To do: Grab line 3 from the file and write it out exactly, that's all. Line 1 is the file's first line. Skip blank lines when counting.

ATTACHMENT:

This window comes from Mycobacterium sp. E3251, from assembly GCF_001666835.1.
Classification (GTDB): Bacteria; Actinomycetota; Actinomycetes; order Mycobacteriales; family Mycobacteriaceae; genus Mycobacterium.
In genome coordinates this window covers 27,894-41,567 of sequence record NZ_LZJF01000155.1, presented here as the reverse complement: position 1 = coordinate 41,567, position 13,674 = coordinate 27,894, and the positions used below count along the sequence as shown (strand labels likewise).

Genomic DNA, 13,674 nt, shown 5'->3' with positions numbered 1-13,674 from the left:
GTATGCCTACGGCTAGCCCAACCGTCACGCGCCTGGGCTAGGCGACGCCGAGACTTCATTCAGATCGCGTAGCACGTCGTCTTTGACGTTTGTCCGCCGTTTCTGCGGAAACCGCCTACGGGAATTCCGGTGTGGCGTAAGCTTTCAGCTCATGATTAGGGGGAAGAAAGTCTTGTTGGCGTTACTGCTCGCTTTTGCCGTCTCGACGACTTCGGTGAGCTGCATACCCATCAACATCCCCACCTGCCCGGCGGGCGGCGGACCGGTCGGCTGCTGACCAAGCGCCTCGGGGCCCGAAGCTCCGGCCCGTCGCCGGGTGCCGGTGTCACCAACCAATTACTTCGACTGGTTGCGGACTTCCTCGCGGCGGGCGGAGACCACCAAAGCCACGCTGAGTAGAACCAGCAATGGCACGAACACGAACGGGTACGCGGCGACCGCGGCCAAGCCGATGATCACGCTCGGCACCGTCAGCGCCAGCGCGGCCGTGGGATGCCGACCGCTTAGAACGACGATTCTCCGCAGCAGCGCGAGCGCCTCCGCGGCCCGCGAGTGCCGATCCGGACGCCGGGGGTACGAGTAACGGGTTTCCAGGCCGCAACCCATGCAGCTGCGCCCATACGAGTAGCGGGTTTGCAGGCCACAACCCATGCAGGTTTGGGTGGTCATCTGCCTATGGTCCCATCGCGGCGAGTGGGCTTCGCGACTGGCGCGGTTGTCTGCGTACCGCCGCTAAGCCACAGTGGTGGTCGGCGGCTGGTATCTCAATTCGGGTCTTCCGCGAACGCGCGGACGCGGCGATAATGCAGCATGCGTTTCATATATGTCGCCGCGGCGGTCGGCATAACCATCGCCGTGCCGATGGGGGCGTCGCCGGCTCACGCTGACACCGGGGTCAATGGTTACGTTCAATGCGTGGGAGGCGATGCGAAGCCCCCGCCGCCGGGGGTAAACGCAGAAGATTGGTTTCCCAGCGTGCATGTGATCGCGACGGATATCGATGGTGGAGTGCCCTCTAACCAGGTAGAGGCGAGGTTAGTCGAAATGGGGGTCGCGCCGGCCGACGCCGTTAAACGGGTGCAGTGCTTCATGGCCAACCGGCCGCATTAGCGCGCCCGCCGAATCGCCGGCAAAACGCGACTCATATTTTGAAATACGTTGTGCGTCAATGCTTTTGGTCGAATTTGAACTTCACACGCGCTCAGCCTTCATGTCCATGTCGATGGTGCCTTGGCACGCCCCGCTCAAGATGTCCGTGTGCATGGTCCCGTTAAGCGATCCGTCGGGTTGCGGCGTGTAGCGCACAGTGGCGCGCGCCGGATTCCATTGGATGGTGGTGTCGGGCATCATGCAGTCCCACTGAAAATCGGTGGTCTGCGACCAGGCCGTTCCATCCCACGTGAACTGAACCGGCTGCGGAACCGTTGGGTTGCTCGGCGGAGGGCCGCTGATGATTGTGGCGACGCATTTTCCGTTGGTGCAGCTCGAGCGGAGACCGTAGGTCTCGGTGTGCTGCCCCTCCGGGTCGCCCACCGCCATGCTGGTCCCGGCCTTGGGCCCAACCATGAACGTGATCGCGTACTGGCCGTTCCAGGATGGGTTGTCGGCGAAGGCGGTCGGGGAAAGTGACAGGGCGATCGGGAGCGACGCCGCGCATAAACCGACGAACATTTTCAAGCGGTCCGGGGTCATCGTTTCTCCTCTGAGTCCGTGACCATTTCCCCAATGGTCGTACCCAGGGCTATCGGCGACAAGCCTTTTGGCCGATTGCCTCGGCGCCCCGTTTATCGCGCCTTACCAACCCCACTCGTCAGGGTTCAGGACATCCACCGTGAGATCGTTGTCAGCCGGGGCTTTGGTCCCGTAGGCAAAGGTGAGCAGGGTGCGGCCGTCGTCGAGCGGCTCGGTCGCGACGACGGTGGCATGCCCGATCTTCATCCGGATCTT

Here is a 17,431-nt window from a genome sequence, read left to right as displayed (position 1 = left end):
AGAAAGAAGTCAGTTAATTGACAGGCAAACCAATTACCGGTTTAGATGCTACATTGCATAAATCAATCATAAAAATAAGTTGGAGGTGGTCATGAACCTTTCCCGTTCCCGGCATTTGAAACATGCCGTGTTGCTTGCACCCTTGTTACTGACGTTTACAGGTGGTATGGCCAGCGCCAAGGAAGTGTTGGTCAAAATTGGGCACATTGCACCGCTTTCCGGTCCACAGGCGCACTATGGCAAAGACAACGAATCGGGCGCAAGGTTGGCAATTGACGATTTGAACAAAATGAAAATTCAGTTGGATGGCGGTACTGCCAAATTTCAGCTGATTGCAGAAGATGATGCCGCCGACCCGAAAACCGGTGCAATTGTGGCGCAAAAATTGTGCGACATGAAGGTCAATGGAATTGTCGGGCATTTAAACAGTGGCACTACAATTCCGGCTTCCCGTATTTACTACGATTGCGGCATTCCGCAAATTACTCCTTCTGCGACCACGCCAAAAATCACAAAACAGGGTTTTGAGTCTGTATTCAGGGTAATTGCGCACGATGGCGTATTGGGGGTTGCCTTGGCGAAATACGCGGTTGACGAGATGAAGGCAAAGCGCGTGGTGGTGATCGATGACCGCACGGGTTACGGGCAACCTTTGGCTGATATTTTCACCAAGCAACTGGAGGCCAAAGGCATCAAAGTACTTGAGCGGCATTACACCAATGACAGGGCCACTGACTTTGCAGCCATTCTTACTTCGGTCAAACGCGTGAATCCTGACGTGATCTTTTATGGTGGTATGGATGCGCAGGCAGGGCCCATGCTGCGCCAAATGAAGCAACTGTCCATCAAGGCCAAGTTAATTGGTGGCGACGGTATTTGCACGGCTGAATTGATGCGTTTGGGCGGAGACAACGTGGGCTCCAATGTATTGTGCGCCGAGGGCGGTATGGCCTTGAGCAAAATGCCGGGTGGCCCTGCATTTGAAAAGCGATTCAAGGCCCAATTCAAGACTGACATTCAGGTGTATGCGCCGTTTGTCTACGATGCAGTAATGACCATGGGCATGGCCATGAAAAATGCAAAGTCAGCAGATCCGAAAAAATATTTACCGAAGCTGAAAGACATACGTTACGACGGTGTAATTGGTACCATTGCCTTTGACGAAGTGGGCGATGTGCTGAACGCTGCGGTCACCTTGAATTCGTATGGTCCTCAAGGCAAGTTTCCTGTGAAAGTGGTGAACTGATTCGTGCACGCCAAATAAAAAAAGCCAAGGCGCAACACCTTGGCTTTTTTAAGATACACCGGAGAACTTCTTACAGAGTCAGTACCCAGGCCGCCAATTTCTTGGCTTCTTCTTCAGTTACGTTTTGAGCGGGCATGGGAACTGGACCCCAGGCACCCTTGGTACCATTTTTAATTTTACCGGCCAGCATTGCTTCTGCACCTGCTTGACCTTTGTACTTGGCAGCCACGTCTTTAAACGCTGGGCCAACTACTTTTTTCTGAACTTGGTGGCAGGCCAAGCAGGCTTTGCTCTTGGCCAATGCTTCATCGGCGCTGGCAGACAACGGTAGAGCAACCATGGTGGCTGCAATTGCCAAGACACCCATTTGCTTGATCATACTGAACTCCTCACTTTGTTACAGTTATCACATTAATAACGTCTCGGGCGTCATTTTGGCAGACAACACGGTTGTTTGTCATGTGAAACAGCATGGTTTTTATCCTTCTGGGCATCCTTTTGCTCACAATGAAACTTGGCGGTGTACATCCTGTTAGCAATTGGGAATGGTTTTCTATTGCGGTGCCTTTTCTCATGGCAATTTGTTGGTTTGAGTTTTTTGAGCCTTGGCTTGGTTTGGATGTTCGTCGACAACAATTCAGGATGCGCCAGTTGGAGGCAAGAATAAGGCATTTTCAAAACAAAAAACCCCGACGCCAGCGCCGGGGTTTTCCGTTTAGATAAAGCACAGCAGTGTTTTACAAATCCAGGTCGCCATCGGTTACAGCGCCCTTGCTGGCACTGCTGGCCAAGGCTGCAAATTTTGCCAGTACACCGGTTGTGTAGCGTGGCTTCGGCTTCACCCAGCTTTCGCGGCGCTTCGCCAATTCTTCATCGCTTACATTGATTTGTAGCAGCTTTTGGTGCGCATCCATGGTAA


In genome coordinates this window covers 27,894-41,567 of sequence record NZ_LZJF01000155.1, presented here as the reverse complement: position 1 = coordinate 41,567, position 13,674 = coordinate 27,894, and the positions used below count along the sequence as shown (strand labels likewise).